Here is an article wtihin which I enjoyed (although I was disturbed) gaining a perspective of an immensly damaging piece of design — one that is so ubiquitous, I had forgotten to think twice about it. "Taking Aim" explores the visual renderings of targets for shooting ranges, and ends with an attempt to resolve their nature through a critical piece of design — with Tim Belonax creating a target made to inspire empathy.
Written by the eternally-pondersome design writer Rob Walker, this article takes a global view of how targets are visualised, hypothesising on the cartoonish, malformed or minimalist styles in a way that eventually makes them all appear mildly ludicrous — we are, after all, talking about single sheets of paper that are printed in order to aid someone in better harming another human being.
Walker goes on to talk about the 'shooter' behind Chris Burden’s 1971 performance, “Shoot", but I was instead left wondering about the graphic designer who loyally draws up these concentric vector circles, whether they steal an outline of a 'baddie' from Google Images, or else follow a military styleguide (and there is a whole other line of inquiry).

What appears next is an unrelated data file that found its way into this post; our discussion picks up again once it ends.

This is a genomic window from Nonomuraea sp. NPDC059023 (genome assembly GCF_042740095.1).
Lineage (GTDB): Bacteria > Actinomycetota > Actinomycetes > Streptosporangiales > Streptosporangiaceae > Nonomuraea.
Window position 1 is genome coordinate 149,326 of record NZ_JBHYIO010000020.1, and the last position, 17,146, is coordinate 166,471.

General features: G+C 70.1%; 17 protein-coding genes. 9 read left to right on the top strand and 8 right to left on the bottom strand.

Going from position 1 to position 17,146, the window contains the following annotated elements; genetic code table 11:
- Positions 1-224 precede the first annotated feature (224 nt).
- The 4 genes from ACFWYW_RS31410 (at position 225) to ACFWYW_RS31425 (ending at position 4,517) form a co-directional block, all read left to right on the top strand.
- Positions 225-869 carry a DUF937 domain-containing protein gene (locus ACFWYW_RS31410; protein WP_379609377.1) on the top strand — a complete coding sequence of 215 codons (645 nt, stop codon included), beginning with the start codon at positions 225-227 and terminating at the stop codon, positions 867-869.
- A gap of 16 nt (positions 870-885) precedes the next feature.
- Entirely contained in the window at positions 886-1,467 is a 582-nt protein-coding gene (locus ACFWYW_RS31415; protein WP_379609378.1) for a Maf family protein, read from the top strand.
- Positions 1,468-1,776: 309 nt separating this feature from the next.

The work of these target designers must (surely!) be rooted in the belief of a righteous struggle between good and bad humans. Or else, an apathy and disconnection between a humoid outline and the will to maim somebody — directly or indirectly. For me, hundreds of questions spin off from this article, but they are all anchored on the idea that Tim Belonax carried through so thoughtfully — if I was to make a target, how would I do it?